When Esha Singh narrowly missed making it to the Tokyo Olympics within the pistol capturing class early this February, she was naturally disenchanted. She had completed third. However as luck would have it, one other window of alternative has opened for her.
With the Olympics being pushed to 2021 as a result of coronavirus pandemic, she is on the checklist of shooters named by the Nationwide Rifle Affiliation of India (NRAI) final Friday as a part of the probables for the Olympics. This offers Esha a 12 months to enhance her factors to make it to the Video games.
“I stand a great chance of making it to the Olympics if I can improve my rankings in this year’s championships,” says the Hyderabad shooter. “This time, I’m excited and assured that I can higher my rankings and factors with my efficiency.
For now, Esha will prepare at house. “I have the entire infrastructure, so I shall practise in my house until the association asks us to join the training camp in November,” says the Asian Champion, including that her rapid problem is to knock off the rustiness.
“Although I have been practising, I haven’t played any matches of late due to the lockdown. So, I need to warm up and get into the groove quickly. My personal trainer and physiotherapist has been helping me on that,” the Junior World Cup medallist says.
At 15, Esha is the youngest Indian within the pistol capturing class to be a part of the Olympic core coaching group. “I feel so excited and proud! Since I am still young, I believe I have the great advantage of being able to continue in the sport for a long time,” says Esha, who gained the Junior Girls’s Air pistol Silver and the Blended Air Pistol Bronze (with Gaurav Rana), within the Junior World Cup in 2019.
Esha, who took to the game on the age of 9, has come a great distance. “Playing at the highest level and on the world stage made me realise that I should be grateful for the opportunities I have had. The more you push yourself, the more you understand yourself,” she explains.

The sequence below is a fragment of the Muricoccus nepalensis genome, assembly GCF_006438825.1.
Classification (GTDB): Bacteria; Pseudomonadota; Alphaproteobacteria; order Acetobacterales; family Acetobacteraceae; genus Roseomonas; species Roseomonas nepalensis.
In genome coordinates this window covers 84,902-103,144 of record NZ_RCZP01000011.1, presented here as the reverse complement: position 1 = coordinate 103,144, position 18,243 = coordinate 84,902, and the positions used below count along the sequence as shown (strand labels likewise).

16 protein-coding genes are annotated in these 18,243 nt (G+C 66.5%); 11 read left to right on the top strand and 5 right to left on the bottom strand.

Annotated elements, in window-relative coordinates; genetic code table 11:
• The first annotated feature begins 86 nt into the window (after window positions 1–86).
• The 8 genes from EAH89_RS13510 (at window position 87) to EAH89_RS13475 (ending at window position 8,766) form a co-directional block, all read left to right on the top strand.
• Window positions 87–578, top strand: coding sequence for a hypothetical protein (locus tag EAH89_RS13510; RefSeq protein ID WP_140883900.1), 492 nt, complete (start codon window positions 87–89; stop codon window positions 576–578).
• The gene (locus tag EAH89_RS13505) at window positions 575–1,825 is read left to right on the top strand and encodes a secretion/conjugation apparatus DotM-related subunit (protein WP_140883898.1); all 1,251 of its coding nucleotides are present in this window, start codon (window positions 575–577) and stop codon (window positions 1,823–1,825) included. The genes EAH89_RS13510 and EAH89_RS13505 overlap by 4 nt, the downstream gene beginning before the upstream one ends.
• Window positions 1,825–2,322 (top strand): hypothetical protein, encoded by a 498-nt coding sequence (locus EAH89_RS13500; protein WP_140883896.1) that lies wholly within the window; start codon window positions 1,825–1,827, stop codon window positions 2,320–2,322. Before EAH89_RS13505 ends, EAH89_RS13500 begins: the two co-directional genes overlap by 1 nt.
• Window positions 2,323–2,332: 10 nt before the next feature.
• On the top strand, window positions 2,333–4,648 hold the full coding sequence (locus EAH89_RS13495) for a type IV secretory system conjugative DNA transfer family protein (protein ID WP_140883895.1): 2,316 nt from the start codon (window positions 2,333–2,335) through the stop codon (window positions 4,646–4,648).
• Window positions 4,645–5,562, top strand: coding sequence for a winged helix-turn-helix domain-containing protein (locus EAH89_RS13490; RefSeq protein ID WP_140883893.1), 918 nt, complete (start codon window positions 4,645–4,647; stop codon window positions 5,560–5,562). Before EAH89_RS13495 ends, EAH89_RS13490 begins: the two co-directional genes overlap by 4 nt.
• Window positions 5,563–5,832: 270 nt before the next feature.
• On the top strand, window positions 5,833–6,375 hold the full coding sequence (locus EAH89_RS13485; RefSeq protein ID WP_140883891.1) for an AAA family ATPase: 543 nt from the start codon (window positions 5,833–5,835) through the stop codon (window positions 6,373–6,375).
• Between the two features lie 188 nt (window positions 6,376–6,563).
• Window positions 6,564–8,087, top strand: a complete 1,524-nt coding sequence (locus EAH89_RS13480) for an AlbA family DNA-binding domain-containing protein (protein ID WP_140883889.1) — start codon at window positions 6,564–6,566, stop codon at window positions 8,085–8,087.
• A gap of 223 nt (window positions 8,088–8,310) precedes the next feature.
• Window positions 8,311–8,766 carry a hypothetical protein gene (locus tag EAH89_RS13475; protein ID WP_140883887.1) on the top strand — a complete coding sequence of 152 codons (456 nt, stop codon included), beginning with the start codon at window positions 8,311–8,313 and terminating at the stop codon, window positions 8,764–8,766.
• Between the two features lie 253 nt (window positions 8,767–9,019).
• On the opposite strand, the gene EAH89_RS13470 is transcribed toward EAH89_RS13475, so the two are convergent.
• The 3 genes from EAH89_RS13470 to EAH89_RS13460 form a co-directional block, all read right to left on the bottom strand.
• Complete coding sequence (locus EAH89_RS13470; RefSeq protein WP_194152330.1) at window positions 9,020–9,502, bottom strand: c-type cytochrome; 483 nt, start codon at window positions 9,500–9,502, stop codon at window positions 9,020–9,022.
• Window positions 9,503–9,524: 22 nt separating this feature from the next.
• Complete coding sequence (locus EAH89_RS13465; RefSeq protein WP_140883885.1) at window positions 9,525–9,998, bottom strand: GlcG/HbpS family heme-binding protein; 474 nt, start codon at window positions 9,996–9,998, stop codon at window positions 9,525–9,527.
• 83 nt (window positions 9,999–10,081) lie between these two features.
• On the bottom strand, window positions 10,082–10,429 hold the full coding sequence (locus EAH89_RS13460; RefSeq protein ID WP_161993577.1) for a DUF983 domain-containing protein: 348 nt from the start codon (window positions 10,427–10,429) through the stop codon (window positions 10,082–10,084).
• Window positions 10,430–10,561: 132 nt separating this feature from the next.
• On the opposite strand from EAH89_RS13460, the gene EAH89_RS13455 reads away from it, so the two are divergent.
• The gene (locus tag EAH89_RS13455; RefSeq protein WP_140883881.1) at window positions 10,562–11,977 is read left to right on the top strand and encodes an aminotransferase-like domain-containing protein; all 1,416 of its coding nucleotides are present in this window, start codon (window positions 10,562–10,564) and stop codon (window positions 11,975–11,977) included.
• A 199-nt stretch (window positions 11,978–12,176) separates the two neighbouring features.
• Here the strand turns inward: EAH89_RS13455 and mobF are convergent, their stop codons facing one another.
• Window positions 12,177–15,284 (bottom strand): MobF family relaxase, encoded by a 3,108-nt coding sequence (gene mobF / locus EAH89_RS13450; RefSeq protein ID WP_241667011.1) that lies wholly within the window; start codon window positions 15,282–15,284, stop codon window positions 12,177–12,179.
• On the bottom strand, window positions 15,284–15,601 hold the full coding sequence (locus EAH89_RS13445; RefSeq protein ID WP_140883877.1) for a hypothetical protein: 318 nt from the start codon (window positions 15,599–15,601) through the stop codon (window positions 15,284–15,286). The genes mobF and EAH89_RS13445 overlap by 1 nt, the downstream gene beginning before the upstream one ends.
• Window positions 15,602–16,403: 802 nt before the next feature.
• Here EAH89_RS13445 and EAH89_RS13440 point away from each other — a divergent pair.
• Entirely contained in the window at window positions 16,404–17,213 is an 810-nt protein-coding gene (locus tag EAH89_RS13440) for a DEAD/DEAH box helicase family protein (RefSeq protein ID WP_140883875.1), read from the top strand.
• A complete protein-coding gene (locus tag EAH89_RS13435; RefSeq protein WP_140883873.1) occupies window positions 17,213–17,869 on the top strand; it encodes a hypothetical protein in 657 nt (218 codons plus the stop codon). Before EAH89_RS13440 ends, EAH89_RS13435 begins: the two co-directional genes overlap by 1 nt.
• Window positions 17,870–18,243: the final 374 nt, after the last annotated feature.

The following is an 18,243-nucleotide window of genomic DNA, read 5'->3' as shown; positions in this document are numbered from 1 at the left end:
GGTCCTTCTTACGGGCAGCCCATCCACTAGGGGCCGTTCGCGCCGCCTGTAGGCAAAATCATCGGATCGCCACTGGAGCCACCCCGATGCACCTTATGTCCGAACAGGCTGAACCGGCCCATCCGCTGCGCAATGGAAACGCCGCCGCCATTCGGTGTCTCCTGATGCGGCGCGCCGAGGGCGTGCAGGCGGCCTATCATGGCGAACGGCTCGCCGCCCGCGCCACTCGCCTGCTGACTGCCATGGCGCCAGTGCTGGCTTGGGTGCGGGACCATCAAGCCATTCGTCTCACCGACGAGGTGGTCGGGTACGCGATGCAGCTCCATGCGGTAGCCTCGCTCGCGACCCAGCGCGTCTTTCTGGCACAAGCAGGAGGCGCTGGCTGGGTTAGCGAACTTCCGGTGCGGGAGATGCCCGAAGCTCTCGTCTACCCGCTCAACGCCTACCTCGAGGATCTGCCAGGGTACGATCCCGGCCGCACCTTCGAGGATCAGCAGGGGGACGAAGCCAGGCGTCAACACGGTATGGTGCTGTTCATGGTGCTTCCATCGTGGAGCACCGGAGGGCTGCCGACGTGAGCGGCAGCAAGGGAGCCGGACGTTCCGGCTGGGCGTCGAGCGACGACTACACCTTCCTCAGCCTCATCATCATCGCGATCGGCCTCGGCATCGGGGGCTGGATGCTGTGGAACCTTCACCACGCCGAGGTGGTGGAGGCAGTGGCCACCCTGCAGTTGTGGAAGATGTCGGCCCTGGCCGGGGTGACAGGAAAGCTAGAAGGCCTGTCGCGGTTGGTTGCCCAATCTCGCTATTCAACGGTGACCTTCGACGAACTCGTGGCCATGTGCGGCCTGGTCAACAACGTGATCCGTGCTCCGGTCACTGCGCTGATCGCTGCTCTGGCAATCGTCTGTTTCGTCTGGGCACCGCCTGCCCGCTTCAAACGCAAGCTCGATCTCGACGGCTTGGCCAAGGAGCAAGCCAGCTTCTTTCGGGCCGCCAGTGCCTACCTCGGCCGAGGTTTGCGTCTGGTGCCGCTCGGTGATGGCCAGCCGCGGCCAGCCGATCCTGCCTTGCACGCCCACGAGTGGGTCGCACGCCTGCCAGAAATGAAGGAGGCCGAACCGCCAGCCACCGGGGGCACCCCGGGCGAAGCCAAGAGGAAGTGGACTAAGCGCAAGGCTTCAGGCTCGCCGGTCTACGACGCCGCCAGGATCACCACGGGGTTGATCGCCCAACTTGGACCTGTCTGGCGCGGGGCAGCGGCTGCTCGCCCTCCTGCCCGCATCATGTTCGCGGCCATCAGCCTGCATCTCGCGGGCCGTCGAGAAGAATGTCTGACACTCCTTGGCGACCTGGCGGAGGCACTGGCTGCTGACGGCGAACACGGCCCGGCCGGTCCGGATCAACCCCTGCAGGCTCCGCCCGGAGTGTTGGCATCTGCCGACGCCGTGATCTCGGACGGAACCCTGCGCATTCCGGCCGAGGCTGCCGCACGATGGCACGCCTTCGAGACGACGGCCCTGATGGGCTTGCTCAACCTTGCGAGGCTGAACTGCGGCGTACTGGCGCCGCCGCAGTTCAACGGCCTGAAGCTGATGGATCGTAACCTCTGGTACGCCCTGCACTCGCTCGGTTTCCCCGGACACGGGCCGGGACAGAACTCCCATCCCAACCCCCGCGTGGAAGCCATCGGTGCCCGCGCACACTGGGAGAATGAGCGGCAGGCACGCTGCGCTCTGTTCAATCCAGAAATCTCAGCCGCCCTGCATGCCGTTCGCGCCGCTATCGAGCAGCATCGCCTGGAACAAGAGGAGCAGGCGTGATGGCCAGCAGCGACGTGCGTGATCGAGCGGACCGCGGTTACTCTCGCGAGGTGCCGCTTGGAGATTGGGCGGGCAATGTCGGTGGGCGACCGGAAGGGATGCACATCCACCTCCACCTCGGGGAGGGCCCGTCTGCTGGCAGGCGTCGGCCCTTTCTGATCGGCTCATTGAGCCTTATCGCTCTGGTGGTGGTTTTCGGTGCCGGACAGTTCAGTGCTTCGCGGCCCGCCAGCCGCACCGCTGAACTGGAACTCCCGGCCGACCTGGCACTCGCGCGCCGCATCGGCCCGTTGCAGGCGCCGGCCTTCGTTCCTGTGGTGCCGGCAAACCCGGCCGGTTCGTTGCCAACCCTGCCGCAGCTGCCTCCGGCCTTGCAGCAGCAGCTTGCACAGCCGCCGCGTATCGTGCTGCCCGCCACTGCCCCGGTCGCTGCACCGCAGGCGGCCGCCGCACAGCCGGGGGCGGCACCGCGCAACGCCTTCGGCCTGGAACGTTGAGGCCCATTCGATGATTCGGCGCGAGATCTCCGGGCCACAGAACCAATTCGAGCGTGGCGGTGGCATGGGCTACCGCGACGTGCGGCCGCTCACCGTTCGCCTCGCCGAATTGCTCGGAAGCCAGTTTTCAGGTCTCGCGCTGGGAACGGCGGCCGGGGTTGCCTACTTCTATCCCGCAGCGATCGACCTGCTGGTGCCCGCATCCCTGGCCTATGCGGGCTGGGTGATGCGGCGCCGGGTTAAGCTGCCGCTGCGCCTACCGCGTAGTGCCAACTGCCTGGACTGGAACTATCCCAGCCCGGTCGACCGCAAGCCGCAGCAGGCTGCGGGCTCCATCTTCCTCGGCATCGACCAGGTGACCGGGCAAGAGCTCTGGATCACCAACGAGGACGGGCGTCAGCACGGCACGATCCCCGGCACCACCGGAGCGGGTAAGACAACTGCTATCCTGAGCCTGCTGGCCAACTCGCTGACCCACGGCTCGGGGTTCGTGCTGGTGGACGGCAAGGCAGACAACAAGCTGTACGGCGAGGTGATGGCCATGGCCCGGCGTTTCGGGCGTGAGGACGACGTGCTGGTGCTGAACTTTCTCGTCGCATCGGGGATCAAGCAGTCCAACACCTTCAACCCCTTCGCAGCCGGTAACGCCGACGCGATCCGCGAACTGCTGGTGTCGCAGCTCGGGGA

A Customary X pupil, Esha admits that managing research and sport was difficult. “But my teachers have been supportive. I am like a special student for them (smiles). Whenever I had to be away to play a tournament, they would walk the extra mile to tutor me on my return,” reveals Esha.
“When I became the National Champion in 2018, my entire class came to the airport to give me a warm welcome. It was a thrilling moment,” says Esha who trains for 3-Four hours a day in the course of the lockdown. “The pandemic taught me to enjoy the sport rather than take it seriously. Every time I prepare for a championship, I carry pressure; but the pandemic made me realise that fundamentally, our mindset should be very open,” she says.
The spirited teen feels that failures helped her develop into what she is immediately. “I have had bad phases, but every tournament taught me a lesson. As the saying goes, ‘everything happens for a reason’, if I hadn’t encountered those failures, perhaps I would not know how to handle pressure in crucial ties in the future,” she indicators off.